Mexico awarded 83% of its oil resources to national oil firm Pemex as a move toward reorganization and revitalization of its energy industry, enabled by an amendment to the constitution which required state ownership of resources.

Mexico enacted new rules this week to open up the country’s energy sector.

Private oil companies are now allowed to operate in the country for the first time in 76 years.

The next round of bidding will see private oil firms vie for the remaining 79% of possible reserves.

(snip)

The hope is that the changes in the energy sector will boost production back to 2004 levels by 2025.

Crumbling infrastructure, bureaucracy and corruption have pared Mexican production from 3.6 million barrels a day in 2004 to just 2.5 million.

The first woman to be awarded the Fields Medal, mathematics’ equivalent of the Nobel, is an Iranian professor at Stanford, Maryam Mirzakhani, awarded the medal for her work in understanding the symmetry of curved surfaces.

‘This is a great honor. I will be happy if it encourages young female scientists and mathematicians,’ Mirzakhani was quoted as saying on Stanford’s website.

‘I am sure there will be many more women winning this kind of award in coming years,’ she said.

Mirzakhani, 37, was born in Tehran and lived there until she began her doctorate work at Harvard University. She said she dreamed of becoming a writer when she was young, but she pursued her love of solving mathematical problems.

‘It is fun. It’s like solving a puzzle or connecting the dots in a detective case. I felt that this was something I could do, and I wanted to pursue this path.’ she said.

Never.Give.Up.

Sunday Food: Cashews

By: Ruth Calvo Sunday August 10, 2014 3:35 am

 

Cashew nuts

(Picture courtesy of Choo Yut Shing at flickr.com)

One of the nuts that is grown in Central America and has been familiarized in this country along with its diminishing costs is the cashew nut. A tree nut, it is rich in antioxidants, quite healthy and nutritious.  It is one of the most distinct tastes among nuts, in my opinion, and I’m really glad to have it readily available.  However, I understand that the cultivation of cashews has been a problem in the countries where it is grown.  Originating in Brazil, the tree has been dispersed into tropical areas throughout the world, and now is farmed in India and Asian countries as well.

The cashew apple, also called cashew fruit, is the fleshy part of the cashew fruit that is attached to the cashew nut. The top end of the cashew apple is attached to the stem that comes off the tree. The bottom end of the cashew apple attaches to the cashew nut, which is encased in a shell. In botanical terms, the cashew apple is an accessory fruit that grows on the cashew seed (which is the nut).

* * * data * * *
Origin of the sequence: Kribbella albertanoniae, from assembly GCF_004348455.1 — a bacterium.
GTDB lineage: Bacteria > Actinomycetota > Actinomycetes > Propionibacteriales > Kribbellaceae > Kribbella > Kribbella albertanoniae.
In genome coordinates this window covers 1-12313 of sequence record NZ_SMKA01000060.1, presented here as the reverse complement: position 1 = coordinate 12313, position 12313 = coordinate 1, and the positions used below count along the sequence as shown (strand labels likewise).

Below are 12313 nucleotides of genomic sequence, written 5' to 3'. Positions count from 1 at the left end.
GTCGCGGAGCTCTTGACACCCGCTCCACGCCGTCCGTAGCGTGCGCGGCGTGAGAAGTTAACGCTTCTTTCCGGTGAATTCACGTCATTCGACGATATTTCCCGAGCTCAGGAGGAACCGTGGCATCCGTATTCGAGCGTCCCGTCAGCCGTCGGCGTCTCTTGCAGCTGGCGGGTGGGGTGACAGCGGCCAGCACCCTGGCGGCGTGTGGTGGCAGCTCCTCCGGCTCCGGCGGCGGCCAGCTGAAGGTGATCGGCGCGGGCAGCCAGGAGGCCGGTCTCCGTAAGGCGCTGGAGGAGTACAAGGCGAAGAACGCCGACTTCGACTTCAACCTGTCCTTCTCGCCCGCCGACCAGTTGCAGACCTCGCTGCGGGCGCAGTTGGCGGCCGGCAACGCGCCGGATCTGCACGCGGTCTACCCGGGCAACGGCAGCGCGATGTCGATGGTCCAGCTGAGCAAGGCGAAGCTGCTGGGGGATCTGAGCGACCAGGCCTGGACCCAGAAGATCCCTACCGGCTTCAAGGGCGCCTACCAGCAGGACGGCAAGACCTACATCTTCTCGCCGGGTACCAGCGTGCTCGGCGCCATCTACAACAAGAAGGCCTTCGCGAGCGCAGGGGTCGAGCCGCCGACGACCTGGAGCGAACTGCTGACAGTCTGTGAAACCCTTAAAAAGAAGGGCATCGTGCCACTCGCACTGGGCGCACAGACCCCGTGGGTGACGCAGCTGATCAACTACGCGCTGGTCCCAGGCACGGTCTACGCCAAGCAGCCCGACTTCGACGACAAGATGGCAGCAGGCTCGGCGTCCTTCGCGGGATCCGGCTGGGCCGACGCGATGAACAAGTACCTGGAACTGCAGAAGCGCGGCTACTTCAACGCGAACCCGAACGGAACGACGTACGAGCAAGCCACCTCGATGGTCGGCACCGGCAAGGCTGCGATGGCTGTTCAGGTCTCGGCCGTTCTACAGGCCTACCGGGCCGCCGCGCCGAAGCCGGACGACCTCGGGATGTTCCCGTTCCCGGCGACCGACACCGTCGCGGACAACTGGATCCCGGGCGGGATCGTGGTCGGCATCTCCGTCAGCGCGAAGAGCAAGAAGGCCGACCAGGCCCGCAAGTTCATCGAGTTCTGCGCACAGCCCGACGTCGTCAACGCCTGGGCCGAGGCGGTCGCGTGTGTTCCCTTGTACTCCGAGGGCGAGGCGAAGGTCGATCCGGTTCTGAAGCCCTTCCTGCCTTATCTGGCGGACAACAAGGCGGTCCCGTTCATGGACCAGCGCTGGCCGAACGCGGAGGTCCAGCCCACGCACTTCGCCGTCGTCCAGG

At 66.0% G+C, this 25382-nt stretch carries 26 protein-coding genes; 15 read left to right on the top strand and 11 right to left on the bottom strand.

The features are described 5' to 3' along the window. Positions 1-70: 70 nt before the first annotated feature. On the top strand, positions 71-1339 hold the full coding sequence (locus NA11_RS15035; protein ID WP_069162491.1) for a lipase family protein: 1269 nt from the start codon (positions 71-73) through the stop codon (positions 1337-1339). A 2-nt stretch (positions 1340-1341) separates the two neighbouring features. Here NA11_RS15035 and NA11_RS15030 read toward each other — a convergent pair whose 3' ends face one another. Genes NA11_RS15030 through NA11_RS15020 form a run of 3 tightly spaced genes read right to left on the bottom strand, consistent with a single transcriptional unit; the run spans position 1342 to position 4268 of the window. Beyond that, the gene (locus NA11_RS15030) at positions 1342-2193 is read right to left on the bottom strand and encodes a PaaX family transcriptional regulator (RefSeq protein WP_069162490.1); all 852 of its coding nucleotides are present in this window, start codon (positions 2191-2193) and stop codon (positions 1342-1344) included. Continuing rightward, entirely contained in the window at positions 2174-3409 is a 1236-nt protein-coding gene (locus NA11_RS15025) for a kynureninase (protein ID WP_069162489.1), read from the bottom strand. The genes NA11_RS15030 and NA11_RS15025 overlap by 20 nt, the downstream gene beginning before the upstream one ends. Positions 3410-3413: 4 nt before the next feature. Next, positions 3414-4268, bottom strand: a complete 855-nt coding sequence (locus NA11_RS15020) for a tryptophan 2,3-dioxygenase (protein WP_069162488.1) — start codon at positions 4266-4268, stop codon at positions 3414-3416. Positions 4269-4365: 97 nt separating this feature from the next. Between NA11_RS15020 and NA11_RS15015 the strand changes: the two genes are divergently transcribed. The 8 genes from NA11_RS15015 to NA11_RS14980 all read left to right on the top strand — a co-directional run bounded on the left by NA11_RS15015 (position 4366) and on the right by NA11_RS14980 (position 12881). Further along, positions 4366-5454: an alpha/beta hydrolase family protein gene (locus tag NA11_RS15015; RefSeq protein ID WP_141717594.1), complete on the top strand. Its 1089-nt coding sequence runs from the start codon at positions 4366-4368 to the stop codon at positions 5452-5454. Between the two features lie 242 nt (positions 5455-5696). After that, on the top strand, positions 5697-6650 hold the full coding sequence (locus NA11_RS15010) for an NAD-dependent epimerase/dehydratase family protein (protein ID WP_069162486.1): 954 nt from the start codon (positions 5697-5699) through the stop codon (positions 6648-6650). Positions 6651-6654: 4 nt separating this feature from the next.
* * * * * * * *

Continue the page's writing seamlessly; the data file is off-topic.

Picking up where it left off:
The cashew apple is a soft fruit, rich in nutrients, and contains five times more vitamin C than an orange. It is eaten fresh, cooked in curries, or fermented into vinegar, as well as an alcoholic drink. It is also used to make preserves, chutneys, and jams in some countries such as India and Brazil. In many countries, particularly in South America, the cashew apple is used to flavor drinks, both alcoholic and nonalcoholic. In Brazil, it is a popular fruit flavor for the national drink, the caipirinha.

In much of South America, people regard the cashew apple as the delicacy, rather than the nut kernel which is popular elsewhere. In fact, in many South American countries, the cashew apple is more popular as a food than is the cashew nut. A large reason for this is simply the availability of cashew apples. They tend to be popular where they are readily available.

Cashew nuts are more popular than cashew apples in many parts of the world—regions that do not grow cashews—because the fruit, unlike the nut, is difficult to transport to these places. Unlike cashew nuts, cashew apples are extremely soft and easily bruised in shipment. For this reason, cashew juice and cashew juice concentrate are often shipped to these nonlocal countries instead of the fresh fruit.

(snip)

Fluctuations in world market prices for cashew nuts have been a source of discontent for communities in Tanzania which grow the nut as a cash crop; reduced payments in April 2013 sparked serious rioting in Liwale District in the south of the country.

As usual, industrial farming is not the best of answers to our needs, and individuals appear to do a better, more healthy, job of growing our food supplies.

(Picture courtesy of abcdz2000 at flickr.com.)

Cashew apple, with fruit.